Dr. Monica (Warner Bros.) (1934)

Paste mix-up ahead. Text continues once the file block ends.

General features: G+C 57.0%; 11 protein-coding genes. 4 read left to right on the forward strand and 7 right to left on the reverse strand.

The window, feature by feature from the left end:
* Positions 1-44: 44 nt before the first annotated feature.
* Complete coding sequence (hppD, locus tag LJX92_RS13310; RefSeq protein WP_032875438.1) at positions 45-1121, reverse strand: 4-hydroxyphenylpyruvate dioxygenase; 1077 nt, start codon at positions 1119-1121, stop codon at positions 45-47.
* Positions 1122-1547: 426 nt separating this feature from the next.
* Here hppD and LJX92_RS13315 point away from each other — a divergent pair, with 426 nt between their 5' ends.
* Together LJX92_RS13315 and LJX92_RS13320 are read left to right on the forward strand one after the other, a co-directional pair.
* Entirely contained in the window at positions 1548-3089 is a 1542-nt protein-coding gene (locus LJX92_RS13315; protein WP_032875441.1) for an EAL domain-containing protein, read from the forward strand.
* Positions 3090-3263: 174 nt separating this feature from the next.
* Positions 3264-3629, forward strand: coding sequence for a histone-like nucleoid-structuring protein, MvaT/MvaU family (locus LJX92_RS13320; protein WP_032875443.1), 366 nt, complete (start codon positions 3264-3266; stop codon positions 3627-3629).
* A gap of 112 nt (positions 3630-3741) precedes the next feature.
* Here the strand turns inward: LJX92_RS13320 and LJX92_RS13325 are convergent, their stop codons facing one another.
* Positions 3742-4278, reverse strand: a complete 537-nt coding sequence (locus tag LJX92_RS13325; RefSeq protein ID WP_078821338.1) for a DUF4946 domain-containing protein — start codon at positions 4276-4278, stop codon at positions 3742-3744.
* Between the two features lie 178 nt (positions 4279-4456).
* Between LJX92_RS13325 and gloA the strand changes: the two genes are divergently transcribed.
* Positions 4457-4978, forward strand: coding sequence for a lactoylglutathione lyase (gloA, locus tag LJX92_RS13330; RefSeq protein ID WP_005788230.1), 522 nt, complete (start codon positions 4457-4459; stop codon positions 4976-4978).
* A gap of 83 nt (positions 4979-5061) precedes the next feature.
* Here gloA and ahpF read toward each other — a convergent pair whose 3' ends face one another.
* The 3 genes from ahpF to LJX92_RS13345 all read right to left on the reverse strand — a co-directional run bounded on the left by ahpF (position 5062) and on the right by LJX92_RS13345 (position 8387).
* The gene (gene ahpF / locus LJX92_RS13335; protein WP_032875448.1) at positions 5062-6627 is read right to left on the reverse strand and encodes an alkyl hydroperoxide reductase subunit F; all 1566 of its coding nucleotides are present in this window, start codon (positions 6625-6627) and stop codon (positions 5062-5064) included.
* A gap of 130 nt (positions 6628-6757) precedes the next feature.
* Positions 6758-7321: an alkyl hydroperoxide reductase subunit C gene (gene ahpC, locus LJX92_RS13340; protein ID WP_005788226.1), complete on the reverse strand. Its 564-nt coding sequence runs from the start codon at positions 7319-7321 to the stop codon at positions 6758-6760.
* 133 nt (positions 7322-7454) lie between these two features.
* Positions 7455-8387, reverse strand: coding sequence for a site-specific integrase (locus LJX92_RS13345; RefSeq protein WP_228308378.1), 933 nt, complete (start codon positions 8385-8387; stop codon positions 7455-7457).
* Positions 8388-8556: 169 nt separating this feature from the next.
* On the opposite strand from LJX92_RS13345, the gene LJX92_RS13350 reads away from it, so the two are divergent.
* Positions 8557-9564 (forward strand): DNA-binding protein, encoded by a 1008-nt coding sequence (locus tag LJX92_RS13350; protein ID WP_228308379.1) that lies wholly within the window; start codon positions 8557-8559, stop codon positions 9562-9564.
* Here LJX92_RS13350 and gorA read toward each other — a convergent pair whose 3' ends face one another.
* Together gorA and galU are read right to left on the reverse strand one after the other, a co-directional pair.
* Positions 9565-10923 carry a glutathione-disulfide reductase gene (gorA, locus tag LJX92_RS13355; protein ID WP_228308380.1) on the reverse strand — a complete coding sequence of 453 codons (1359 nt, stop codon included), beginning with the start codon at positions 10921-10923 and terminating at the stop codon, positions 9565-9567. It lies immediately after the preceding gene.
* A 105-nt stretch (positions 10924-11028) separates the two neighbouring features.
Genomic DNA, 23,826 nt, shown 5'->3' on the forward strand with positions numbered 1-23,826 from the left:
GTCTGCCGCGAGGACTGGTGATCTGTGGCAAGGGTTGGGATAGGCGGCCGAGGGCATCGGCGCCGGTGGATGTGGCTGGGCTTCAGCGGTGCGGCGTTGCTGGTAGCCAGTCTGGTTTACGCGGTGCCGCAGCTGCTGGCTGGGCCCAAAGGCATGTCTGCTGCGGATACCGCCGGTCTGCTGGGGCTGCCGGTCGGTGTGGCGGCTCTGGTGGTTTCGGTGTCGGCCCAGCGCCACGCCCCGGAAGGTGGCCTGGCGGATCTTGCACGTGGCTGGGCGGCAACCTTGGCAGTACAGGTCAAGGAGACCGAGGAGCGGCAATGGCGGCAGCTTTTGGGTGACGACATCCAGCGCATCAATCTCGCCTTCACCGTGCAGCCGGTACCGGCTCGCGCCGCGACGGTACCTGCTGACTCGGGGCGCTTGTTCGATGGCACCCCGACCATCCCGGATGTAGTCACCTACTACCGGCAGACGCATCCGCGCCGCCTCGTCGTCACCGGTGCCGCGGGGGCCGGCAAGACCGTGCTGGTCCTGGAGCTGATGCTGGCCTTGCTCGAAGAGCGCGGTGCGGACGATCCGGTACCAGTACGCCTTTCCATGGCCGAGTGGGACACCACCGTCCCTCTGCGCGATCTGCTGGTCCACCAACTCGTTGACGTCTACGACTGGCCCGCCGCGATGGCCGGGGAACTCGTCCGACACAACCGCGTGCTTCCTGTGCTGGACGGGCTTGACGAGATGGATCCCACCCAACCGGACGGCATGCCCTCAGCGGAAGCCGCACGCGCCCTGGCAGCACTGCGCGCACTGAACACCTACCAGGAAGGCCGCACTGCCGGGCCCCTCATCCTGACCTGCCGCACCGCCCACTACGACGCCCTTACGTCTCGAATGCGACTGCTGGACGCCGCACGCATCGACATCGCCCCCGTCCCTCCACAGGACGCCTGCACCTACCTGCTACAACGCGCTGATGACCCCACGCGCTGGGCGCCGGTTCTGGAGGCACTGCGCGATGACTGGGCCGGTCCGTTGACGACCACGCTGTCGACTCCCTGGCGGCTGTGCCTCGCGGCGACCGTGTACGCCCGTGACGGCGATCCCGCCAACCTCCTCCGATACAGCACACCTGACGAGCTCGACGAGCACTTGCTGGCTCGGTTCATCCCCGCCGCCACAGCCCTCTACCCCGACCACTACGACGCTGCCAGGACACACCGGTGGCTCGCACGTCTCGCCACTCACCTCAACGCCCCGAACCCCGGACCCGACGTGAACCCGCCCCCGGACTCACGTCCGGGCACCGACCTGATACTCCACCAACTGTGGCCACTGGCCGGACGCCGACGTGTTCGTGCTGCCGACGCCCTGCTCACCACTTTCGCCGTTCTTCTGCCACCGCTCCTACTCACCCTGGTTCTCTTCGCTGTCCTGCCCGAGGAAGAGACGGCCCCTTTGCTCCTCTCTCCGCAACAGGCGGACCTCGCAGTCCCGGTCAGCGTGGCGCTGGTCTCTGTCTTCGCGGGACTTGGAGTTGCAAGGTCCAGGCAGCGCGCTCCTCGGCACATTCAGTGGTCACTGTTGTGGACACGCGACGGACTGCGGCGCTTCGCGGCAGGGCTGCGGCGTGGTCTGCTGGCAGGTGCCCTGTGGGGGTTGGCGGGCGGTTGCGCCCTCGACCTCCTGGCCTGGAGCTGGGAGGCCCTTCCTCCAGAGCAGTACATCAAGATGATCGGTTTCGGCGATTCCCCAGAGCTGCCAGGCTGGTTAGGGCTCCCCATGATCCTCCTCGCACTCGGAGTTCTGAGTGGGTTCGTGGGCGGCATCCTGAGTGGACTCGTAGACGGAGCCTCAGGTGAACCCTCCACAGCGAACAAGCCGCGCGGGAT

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Personality. Sketches Fashion Notes e Beauty Advice e Human __Interest Story As suggested in The Film Daily’s poll of motion picture editors Miss Teasdale Got Start Toward Fame By Magnetic Smile A smile seems a small price to pay for a chance to make good, but that’s all it cost Verree Teasdale. This was several years ago before she scored such successes on the stage as ‘‘ Master of the Inn,’’ ‘‘Constant Wife’’ and ‘“‘The Greeks Had a Word For Ite?” Soon after leaving school, she managed to obtain minor parts and some work in stock but the main chance seemed to elude her. She was in New York when Phil Barry’s play ‘‘The Youngest’’ was announced. She went to the producer’s office. There were several ahead of her in the waiting room. Suddenly the door opened and the manager looked around the room. Most of the young women were frightened and looked it. His eyes fell upon Verree Teasdale and she smiled! That settled it. It was a magnetic smile, the kind that crinkles the corners of the mouth and lights the whole countenance. ‘‘You!’? said the manager, *‘the blonde with the smile.’’ And that was Verree’s big chance. The Teasdale smile has been in evidence in many plays since then and is now casting a good natured spell over ‘‘Doctor Monica,’’ the Warner Bros. picture which comes WO -GUO®.s..Sorted DHE tLe" OMe. <3 Miss Teasdale has the role of a wealthy society woman in this thrillingly dramatic story in which two women battle for love and happiness. Kay Francis has the title role while others in the cast include Warren William, Jean Muir, Phillip Reed and Emma Dunn. William Keighley directed from the screen play by Charles Kenyon. Verree Teasdale Appearing in the new Warner Bros drama, “Doctor Monica.” Mat No, 15—10c Performance Comes Before Dress, Says Kay Francis Star Of “Doctor Monica” Does Not Want To Be Known Simply As a ‘“‘Clothes Horse’’ LTHOUGH listed among the ten best dressed women in America, Kay Francis is opposed to over emphasis of clothes. She feels that it raises false standards of judg ment. It encourages the public to regard her costuming above her performance. It influences young actresses to consider their clothes first and their work of secondary importance. ‘‘The most damning comment in any film review is the statement that the star wears clothes beautifully,” said Kay. “It is exactly the same as an art critic saying that the painter’s selection of frames was excellent. Young actresses are very susceptible to the false idea that clothes are of prime importance. It makes them self conscious and detracts from their concentration on the thing that counts most— performance.” Scores Clothes Worship According to Miss Francis, feminine worship of clothes is a besetting sin, not a virtue. She believes that a woman should cultivate good taste in dress as she does in speech or in her attitude toward people. She does not believe that clothes should be a fetish. When Kay Francis is preparing for a new picture, the last thing of which she thinks is what she will wear. While she and her director are going over her story or holding conferences on the endless details of a new production, she may be seen about the lot in an old pair of slacks. When everything else is settled, she gives attention to wardrobe. In “Doctor Monica,” the Warner Bros. picture which comes to Che wnrnis cess Theatre on .......:--7: ; she plays the part of a socially prominent professional woman. The role requires a great number of costume changes and elaborate toilettes. When the script was finished, the wardrobe department realized that there was no time to be lost, but every effort to induce Miss Francis to look at designs and decide on materials failed. Finally the designers and modistes had to work nights in order not to delay the first scenes. Clothes Not a Career “IT have seen young actresses with great talent come to pictures with no idea except to develop these talents, to learn and to work hard,” said Miss Francis. “Then they would start an inordinate attention to _ their clothes. Their gowns became very important adjuncts of their scenes. They would begin to judge roles by oportunities to wear lovely frocks. Some of them did learn to dress smartly, but at the expense of their careers. “Naturally, I am flattered to be listed among well dressed stars, the same as I would be pleased to be listed among the kindly ones or the honest ones, but I would a thousand times rather give a good performance. Being well dressed is simply a matter of good taste, and is cer Star of Stars Glamorous Kay Francis reaches new heights in her screen career with her work in “Doctor Monica,’”? the Warner Bros. dramatic tri umph now playing at the Strand Theatre. Supporting her are Jean Muir, Warren William and Verree Teasdale. Mat No. 8—20c tainly no basis for success as an actress. “Good taste in dress means wearing the right thing at the right time.” The picture is a throbbing drama of a woman’s love and a woman’s sacrifice based on the Polish play by Marja Morozowicz Szezepkowska and adapted into English by Laura Walker Mayer. Kay Francis heads the cast which includes Warren William, Jean Muir, Verree Teasdale, Phillip Reed, Emma Dunn, Hale Hamilton and Virginia Hammond. William Keighley directed from the screen play by Charles Kenyon. Jean Muir Leaps to Film Fame in Less Than Year Young Actress Now Has Important Role With Kay Francis In ‘Doctor Monica”’ EFORE Jean Muir, now appearing on the screen of the Rrra a Poe eee Theatre in ‘‘Doctor Monica, ?? had ever been seen on the screen, her studio sent photographs of the young actress to the editors of all ‘‘fan’’ magazines. ‘“We are not submitting these for publication, 29 was the gist of the message that accompanied them. ‘‘But we are so sure this young woman represents star material that we wish you to have them in your files. We wish you to become acquainted with her likeness before her screen debut.” All of the photographs were published. At once. That is the sort of thing that happens to Jean Muir. If there are lucky stars, surely she was born beneath the luckiest. A year ago, Jean was an obscure understudy on Broadway—that is, when she could find a job. Today she is rated as one of the important screen discoveries of recent years. It isn’t only luck that has brought this girl to eminence in a town where swift ascents are the rule instead of the exception. Recognized as a Star One day nobody had heard of her. The next, directors were inquiring who she was—and asking supervisors to cast her in their pictures. Mervyn LeRoy saw her one noontime in the studio restaurant. “There’s star material or I’m crazy,” he reported. And Mervyn doesn’t often miss. As it worked out, Jean had her first role in Mervyn’s picture, “The World Changes,” in which Paul Muni starred. That’s is, discounting her real screen debut —as a corpse, briefly glimpsed, in “Bureau of Missing Persons”; and only the literal-minded will insist on that in future histories of the Muir career. From “The World Changes,” in which Jean made a deep impression, though the part was small, she stepped into a different field. She was cast as Joe E. Brown’s leading woman in the fast and furious farce-comedy, “Son of a Sailor.” From then on assignments came in breath-taking succession— “Bedside,” opposite Warren William; the featured role of Jen, heroine of “As The Earth Turns”; the principal role opposite Dick Barthelmess in Louis Bromfield’s Jean Muir, Kay Francis and Verree Teasdale, in a scene from “Doc tor Monica,” the Warner Bros. drama now on view at the Strand. Mat No. 9—20c “A Modern Hero,” and her present role in “Doctor Monica.” Secret of Success The lucky star might help to explain all this. Without a doubt, she has had the “right breaks.” But that is only part of the story. JEAN MUIR appearing in “Doctor Monica,” the Warner Bros. drama at the Strand. Mat No. 3 10c The Hollywood Cinderellas of other days have never worn the glass slipper for long—without something more than Cinderella luck. Her potentialities have impressed everybody on the lot. Another girl might not be so lucky as to arouse this interest, this paternal solicitude for her career. But what Jean has is the capacity to appreciate it—to digest with her intelligence the sum of what is told her. Most of all, she seems to have the gift of separating from the total what she herself can really use. The rest—the merely “interesting” and not the vital—she discards. Jean Muir’s earnestness, her willingness to learn, would seem to be her richest secret. In “Doctor Monica,” a thrillingly dramatic story in which two women battle for love and happiness, Miss Muir has the role of the “other woman.” Kay Francis has the title role while others in the cast include Warren William, Verree Teasdale, Phillip Reed and Emma Dunn. The screen play is by Charles Kenyon. Page Five